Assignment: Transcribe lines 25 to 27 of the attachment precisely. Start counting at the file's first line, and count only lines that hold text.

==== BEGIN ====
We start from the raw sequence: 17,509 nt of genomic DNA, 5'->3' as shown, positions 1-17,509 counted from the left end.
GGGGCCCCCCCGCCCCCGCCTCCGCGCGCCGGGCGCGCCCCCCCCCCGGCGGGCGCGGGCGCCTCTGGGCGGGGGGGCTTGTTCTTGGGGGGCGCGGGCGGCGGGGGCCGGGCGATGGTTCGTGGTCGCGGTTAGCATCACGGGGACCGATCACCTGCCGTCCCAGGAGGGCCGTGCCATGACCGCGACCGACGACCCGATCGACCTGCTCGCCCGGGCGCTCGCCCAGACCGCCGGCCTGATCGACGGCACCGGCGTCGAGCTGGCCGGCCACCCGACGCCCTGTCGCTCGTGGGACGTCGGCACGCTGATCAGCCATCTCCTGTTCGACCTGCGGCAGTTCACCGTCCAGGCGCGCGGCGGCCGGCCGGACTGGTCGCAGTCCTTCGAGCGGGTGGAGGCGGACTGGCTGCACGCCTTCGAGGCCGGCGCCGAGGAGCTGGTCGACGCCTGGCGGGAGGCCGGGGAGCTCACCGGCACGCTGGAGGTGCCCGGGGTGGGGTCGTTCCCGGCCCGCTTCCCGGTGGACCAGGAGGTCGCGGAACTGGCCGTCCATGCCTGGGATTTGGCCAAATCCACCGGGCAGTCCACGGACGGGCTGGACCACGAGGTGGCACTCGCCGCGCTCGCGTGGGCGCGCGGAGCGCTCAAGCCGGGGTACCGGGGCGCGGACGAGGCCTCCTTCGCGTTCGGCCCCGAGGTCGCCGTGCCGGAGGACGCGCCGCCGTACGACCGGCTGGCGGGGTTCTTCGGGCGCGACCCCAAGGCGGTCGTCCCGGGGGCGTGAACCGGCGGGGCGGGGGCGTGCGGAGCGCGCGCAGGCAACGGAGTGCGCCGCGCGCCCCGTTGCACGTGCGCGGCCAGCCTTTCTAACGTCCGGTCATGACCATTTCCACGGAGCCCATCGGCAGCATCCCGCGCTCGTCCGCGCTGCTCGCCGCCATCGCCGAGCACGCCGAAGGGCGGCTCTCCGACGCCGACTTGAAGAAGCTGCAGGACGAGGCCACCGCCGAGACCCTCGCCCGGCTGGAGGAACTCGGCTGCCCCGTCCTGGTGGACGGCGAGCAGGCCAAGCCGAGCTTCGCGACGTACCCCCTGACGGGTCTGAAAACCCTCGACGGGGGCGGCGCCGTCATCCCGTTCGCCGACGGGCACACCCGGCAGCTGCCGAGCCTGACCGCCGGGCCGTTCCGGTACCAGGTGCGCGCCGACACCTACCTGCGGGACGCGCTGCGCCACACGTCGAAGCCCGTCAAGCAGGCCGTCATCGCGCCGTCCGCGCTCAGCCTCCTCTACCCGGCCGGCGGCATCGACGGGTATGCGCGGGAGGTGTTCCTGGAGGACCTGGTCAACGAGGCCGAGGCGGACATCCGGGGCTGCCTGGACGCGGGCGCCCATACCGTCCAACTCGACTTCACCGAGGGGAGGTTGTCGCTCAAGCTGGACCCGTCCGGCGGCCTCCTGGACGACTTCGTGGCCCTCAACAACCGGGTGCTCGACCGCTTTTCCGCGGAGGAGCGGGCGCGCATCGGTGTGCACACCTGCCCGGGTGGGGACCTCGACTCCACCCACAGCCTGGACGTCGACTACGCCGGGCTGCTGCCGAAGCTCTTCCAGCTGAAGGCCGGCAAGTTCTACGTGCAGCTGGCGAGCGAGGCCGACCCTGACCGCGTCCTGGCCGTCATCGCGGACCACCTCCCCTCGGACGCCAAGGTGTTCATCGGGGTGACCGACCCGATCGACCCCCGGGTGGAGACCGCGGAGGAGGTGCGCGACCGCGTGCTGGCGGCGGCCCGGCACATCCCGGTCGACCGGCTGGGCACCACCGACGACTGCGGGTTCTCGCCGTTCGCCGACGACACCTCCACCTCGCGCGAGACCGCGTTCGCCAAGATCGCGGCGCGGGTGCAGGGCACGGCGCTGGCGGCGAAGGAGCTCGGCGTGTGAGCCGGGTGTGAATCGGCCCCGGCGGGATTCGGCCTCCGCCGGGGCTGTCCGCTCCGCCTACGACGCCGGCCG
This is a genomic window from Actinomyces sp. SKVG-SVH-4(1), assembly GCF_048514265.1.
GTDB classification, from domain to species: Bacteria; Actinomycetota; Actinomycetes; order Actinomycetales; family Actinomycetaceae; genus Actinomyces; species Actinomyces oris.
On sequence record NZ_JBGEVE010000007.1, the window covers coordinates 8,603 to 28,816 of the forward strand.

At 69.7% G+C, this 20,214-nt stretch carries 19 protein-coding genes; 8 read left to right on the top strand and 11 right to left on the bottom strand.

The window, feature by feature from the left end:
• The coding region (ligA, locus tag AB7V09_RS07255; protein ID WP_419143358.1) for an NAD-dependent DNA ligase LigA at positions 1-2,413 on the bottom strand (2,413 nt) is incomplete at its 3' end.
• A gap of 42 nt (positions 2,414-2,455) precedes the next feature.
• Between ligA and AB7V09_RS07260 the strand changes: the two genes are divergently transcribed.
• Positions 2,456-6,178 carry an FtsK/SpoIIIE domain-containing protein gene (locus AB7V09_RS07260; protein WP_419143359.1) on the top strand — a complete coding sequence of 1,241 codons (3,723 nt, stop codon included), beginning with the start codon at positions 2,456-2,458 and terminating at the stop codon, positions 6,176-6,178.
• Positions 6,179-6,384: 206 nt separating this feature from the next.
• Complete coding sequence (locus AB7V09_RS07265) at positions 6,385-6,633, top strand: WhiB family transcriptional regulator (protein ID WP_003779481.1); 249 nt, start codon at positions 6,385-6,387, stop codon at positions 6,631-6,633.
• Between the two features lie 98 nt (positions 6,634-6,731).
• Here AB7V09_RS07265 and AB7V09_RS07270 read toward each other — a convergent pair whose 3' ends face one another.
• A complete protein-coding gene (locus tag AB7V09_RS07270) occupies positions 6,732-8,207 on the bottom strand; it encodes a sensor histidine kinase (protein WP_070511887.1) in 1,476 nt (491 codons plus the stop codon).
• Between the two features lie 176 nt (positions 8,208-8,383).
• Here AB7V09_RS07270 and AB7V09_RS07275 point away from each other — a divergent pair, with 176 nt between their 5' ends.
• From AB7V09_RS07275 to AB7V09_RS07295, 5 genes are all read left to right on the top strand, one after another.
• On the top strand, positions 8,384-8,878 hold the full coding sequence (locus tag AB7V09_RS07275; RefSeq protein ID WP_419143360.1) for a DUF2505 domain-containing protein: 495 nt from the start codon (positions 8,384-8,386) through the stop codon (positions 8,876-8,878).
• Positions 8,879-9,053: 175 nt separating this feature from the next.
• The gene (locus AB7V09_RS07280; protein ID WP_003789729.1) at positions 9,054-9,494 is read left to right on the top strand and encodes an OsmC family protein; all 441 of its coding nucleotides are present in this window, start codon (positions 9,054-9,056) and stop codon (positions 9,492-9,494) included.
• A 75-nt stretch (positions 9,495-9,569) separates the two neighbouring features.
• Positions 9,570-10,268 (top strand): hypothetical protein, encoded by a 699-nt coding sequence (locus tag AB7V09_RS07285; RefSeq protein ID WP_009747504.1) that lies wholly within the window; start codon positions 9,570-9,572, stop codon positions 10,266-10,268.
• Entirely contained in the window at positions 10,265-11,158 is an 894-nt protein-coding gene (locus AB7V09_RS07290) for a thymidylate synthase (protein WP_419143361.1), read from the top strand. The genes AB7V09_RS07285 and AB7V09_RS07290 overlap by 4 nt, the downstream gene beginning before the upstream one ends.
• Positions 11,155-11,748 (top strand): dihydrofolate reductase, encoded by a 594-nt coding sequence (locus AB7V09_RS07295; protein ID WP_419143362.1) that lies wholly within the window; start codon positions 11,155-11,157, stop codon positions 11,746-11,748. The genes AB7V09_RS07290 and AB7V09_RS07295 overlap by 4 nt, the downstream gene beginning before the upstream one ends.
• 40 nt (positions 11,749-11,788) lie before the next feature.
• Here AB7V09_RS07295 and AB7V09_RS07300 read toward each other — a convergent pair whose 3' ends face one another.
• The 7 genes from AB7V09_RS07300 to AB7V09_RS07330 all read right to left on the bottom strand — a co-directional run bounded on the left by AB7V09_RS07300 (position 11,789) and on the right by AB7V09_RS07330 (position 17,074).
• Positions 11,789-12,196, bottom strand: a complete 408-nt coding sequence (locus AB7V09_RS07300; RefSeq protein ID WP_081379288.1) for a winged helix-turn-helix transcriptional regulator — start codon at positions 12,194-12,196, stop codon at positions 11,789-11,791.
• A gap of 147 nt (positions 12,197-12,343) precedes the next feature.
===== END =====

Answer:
• Entirely contained in the window at positions 10,265-11,158 is an 894-nt protein-coding gene (locus AB7V09_RS07290) for a thymidylate synthase (protein WP_419143361.1), read from the top strand. The genes AB7V09_RS07285 and AB7V09_RS07290 overlap by 4 nt, the downstream gene beginning before the upstream one ends.
• Positions 11,155-11,748 (top strand): dihydrofolate reductase, encoded by a 594-nt coding sequence (locus AB7V09_RS07295; protein ID WP_419143362.1) that lies wholly within the window; start codon positions 11,155-11,157, stop codon positions 11,746-11,748. The genes AB7V09_RS07290 and AB7V09_RS07295 overlap by 4 nt, the downstream gene beginning before the upstream one ends.
• 40 nt (positions 11,749-11,788) lie before the next feature.